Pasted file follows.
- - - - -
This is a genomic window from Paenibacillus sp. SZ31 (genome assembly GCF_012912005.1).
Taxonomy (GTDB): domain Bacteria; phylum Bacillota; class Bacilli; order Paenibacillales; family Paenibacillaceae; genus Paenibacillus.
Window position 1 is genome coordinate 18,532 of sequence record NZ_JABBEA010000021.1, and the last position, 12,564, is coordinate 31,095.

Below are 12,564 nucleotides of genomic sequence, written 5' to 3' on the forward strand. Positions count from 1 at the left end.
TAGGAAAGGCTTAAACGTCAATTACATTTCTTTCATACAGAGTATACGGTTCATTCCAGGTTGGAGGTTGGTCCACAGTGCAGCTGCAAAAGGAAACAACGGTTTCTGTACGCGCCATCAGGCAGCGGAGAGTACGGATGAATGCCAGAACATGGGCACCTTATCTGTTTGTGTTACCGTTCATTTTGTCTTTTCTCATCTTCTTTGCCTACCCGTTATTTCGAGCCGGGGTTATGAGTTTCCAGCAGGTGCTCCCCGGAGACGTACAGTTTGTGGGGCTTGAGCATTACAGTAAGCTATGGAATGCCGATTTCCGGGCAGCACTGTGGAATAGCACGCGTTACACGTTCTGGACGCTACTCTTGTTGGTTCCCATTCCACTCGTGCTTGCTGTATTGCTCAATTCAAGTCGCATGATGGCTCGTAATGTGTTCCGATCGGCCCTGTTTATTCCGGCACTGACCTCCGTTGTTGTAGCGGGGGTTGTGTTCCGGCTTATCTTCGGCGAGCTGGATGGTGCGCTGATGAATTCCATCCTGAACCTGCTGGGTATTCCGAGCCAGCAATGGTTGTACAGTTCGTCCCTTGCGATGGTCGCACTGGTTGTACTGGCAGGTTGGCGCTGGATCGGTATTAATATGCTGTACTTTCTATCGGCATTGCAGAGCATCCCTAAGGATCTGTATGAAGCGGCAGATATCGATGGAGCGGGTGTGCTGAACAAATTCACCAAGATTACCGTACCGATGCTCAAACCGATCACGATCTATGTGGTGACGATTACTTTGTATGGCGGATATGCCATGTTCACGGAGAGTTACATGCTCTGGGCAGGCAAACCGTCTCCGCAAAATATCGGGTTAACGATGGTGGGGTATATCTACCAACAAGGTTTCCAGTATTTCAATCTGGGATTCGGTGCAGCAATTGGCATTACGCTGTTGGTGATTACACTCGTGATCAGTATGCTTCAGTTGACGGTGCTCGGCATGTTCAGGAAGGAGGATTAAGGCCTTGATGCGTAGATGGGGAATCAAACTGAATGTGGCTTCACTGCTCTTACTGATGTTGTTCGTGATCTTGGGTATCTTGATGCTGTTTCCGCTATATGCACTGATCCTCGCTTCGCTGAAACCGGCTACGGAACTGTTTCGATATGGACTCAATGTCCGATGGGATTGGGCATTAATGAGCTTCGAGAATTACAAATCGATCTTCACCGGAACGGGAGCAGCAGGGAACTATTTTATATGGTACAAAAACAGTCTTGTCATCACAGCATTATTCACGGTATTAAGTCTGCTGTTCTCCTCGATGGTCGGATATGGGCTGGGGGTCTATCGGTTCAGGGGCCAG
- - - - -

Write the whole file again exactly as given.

This is a genomic window from Paenibacillus sp. SZ31 (genome assembly GCF_012912005.1).
Taxonomy (GTDB): domain Bacteria; phylum Bacillota; class Bacilli; order Paenibacillales; family Paenibacillaceae; genus Paenibacillus.
Window position 1 is genome coordinate 18,532 of sequence record NZ_JABBEA010000021.1, and the last position, 12,564, is coordinate 31,095.

Below are 12,564 nucleotides of genomic sequence, written 5' to 3' on the forward strand. Positions count from 1 at the left end.
TAGGAAAGGCTTAAACGTCAATTACATTTCTTTCATACAGAGTATACGGTTCATTCCAGGTTGGAGGTTGGTCCACAGTGCAGCTGCAAAAGGAAACAACGGTTTCTGTACGCGCCATCAGGCAGCGGAGAGTACGGATGAATGCCAGAACATGGGCACCTTATCTGTTTGTGTTACCGTTCATTTTGTCTTTTCTCATCTTCTTTGCCTACCCGTTATTTCGAGCCGGGGTTATGAGTTTCCAGCAGGTGCTCCCCGGAGACGTACAGTTTGTGGGGCTTGAGCATTACAGTAAGCTATGGAATGCCGATTTCCGGGCAGCACTGTGGAATAGCACGCGTTACACGTTCTGGACGCTACTCTTGTTGGTTCCCATTCCACTCGTGCTTGCTGTATTGCTCAATTCAAGTCGCATGATGGCTCGTAATGTGTTCCGATCGGCCCTGTTTATTCCGGCACTGACCTCCGTTGTTGTAGCGGGGGTTGTGTTCCGGCTTATCTTCGGCGAGCTGGATGGTGCGCTGATGAATTCCATCCTGAACCTGCTGGGTATTCCGAGCCAGCAATGGTTGTACAGTTCGTCCCTTGCGATGGTCGCACTGGTTGTACTGGCAGGTTGGCGCTGGATCGGTATTAATATGCTGTACTTTCTATCGGCATTGCAGAGCATCCCTAAGGATCTGTATGAAGCGGCAGATATCGATGGAGCGGGTGTGCTGAACAAATTCACCAAGATTACCGTACCGATGCTCAAACCGATCACGATCTATGTGGTGACGATTACTTTGTATGGCGGATATGCCATGTTCACGGAGAGTTACATGCTCTGGGCAGGCAAACCGTCTCCGCAAAATATCGGGTTAACGATGGTGGGGTATATCTACCAACAAGGTTTCCAGTATTTCAATCTGGGATTCGGTGCAGCAATTGGCATTACGCTGTTGGTGATTACACTCGTGATCAGTATGCTTCAGTTGACGGTGCTCGGCATGTTCAGGAAGGAGGATTAAGGCCTTGATGCGTAGATGGGGAATCAAACTGAATGTGGCTTCACTGCTCTTACTGATGTTGTTCGTGATCTTGGGTATCTTGATGCTGTTTCCGCTATATGCACTGATCCTCGCTTCGCTGAAACCGGCTACGGAACTGTTTCGATATGGACTCAATGTCCGATGGGATTGGGCATTAATGAGCTTCGAGAATTACAAATCGATCTTCACCGGAACGGGAGCAGCAGGGAACTATTTTATATGGTACAAAAACAGTCTTGTCATCACAGCATTATTCACGGTATTAAGTCTGCTGTTCTCCTCGATGGTCGGATATGGGCTGGGGGTCTATCGGTTCAGGGGCCAG